“The only thing that should be separated by color, is laundry.”
Posts Tagged ‘Seperation’
Racial Segregation in Canada, particularly British Columbia, was widespread during colonial times and continued through the 1950s. Early workplaces were often segregated, with different groups being allowed certain jobs and rates of pay. Fish canneries & coal mines were both highly segregated. In coal mining opes – such as the one at Cumberland in Vancouver Island - had separate China Towns, “Jap” Towns and white towns. Fish canneries were segregated as well – with separate living areas and jobs for Whites, Japanese, Chinese and First Nations (‘Indians’). Non-whites were usually paid less and segregation served to prevent labour solidarity. Following the internment of the Japanese Canadians during the Second World War, the Japanese were removed from these systems and more First Nations were hired. In some locations there were whites-only bathrooms and water fountains. At Namu Cannery this system existed – though the Japanese were considered ‘honourary whites’ and allowed to use white bathrooms. In the case of Namu – it was desegregated when a group of First Nations women removed the ‘whites-only’ signs and took them to the cannery manager in the mid-20th century.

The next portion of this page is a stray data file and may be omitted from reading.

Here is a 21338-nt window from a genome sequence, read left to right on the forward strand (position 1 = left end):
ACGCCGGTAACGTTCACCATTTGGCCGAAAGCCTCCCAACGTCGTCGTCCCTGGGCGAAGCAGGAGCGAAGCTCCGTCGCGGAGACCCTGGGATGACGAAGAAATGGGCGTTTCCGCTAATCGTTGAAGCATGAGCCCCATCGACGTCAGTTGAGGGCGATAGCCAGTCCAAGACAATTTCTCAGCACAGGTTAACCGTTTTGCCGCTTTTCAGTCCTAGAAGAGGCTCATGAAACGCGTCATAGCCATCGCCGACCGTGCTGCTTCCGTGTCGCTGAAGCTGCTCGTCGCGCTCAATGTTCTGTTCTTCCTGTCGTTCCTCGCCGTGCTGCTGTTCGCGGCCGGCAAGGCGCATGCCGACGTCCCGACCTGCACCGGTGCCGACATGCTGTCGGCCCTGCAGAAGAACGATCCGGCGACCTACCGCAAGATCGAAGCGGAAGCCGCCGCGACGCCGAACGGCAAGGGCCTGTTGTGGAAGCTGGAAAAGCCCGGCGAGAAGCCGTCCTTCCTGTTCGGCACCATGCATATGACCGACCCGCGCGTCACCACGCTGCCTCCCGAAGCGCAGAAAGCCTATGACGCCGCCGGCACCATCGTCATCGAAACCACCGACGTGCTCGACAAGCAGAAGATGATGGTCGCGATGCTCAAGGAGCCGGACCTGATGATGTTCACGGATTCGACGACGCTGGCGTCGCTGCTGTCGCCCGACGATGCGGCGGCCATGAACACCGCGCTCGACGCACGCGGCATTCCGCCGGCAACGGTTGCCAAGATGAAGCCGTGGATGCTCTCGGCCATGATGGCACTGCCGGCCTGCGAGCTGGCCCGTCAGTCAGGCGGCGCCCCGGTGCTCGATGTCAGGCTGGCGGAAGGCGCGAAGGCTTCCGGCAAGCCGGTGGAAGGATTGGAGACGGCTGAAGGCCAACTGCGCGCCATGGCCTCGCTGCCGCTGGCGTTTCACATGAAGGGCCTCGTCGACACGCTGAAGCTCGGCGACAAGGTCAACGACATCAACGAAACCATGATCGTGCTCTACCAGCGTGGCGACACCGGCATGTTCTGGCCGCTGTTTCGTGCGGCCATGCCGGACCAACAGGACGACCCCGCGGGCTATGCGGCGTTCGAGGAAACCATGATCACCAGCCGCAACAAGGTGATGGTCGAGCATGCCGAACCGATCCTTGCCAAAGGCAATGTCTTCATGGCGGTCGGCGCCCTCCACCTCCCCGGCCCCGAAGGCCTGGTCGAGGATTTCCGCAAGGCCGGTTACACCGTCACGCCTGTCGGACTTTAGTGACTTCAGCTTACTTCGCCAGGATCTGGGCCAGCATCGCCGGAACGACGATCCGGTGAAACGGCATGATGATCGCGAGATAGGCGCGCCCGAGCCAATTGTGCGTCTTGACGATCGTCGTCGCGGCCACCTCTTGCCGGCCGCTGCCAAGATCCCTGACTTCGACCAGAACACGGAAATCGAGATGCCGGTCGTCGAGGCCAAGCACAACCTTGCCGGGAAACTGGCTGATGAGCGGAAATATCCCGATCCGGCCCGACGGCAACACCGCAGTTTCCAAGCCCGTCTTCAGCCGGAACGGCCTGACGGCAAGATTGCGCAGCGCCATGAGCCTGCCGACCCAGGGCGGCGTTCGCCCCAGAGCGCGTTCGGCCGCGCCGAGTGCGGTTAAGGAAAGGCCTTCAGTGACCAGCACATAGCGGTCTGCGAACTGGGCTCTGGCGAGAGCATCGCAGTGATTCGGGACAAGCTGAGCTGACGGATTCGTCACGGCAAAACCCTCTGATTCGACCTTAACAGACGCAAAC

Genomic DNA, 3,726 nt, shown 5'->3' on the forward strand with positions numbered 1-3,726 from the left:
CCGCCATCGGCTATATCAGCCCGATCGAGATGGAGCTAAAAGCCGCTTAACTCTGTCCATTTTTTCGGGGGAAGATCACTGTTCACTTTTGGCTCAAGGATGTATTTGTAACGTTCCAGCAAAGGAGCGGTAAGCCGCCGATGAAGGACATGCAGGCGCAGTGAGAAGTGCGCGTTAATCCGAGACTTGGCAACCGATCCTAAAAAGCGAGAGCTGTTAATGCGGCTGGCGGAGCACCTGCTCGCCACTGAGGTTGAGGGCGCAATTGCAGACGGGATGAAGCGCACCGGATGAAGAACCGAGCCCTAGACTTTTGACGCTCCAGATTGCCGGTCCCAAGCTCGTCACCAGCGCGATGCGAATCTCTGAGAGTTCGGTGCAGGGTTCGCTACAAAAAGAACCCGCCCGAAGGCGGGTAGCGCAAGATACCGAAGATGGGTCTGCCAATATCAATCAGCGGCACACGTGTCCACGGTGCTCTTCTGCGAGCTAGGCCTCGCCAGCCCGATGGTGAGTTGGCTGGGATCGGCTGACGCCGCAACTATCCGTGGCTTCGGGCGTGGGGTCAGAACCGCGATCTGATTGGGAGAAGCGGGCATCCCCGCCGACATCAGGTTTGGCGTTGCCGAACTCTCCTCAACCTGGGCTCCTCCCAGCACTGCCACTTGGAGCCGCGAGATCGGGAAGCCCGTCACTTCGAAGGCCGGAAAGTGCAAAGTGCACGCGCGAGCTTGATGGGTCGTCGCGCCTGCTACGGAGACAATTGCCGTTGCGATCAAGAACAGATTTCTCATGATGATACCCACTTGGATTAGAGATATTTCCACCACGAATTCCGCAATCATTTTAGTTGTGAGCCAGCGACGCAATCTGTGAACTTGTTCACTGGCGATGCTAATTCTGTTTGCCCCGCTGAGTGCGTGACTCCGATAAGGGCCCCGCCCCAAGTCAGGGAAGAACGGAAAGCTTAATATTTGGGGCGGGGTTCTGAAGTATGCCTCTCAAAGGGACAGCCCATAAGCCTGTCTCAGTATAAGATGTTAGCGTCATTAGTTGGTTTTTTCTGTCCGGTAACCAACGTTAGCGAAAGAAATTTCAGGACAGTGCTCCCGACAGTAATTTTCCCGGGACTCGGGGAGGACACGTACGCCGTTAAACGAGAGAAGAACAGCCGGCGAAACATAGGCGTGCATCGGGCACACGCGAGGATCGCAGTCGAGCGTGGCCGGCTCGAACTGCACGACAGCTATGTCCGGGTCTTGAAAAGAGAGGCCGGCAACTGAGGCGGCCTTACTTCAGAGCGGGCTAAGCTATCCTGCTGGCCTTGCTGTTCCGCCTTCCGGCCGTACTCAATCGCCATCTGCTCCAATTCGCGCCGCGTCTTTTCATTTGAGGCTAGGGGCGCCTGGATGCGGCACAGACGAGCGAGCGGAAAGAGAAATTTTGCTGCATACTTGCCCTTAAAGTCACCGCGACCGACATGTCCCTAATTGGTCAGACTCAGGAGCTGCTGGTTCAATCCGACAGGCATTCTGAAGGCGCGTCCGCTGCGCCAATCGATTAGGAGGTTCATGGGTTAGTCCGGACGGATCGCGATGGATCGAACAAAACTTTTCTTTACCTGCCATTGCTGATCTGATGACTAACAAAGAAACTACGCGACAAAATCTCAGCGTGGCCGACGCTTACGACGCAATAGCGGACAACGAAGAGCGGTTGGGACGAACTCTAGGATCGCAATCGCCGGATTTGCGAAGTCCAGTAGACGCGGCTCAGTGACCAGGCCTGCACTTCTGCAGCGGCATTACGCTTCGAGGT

First Nations (Indigenous/Native people) were also prohibited from using the same facilities in transportation – rail cars, accommodations on steamships are two examples. Both First Nations, and Asians were restricted from some professions in the early 20th Century. Indians were also prohibited from entering pool halls or bars, and owning logging licences (required to log). The right to vote was granted to Indians in 1960 for federal elections. Other non-white groups acquired voting rights earlier – shortly after World War Two.
(via- Racial Segregation:Canada